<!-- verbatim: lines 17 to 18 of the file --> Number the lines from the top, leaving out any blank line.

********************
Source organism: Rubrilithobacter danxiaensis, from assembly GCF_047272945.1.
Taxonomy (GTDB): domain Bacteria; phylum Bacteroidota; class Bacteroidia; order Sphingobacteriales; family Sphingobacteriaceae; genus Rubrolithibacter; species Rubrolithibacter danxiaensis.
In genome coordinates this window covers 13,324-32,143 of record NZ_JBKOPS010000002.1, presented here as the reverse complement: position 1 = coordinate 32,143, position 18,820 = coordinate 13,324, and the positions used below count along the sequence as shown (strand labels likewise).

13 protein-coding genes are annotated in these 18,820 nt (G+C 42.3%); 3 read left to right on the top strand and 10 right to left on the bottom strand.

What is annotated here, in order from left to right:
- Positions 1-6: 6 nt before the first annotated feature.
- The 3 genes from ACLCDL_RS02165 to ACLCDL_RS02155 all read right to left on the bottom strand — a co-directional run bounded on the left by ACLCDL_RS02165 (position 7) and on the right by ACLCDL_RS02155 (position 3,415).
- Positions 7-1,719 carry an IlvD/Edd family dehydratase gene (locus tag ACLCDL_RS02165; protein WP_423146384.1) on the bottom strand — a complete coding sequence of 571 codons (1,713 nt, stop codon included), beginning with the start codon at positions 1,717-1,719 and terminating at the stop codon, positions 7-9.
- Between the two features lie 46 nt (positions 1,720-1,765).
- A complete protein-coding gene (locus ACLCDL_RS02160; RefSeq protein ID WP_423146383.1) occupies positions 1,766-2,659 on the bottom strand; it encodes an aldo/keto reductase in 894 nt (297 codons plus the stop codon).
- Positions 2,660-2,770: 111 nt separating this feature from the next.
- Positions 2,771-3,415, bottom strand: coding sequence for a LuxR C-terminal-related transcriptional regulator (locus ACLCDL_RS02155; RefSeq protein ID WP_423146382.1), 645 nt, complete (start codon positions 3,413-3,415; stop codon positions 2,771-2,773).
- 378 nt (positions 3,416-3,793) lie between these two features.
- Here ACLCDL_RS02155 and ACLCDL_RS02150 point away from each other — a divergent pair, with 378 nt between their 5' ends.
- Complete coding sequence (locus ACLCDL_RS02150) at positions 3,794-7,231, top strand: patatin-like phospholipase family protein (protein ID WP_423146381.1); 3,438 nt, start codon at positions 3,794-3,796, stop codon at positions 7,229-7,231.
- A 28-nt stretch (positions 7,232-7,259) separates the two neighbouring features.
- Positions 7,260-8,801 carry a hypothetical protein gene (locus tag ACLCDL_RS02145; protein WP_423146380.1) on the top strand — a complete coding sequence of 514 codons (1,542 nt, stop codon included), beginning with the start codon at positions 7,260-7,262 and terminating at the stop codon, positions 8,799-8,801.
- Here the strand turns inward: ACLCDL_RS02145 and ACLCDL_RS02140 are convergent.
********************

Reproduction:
- Positions 7,260-8,801 carry a hypothetical protein gene (locus tag ACLCDL_RS02145; protein WP_423146380.1) on the top strand — a complete coding sequence of 514 codons (1,542 nt, stop codon included), beginning with the start codon at positions 7,260-7,262 and terminating at the stop codon, positions 8,799-8,801.
- Here the strand turns inward: ACLCDL_RS02145 and ACLCDL_RS02140 are convergent.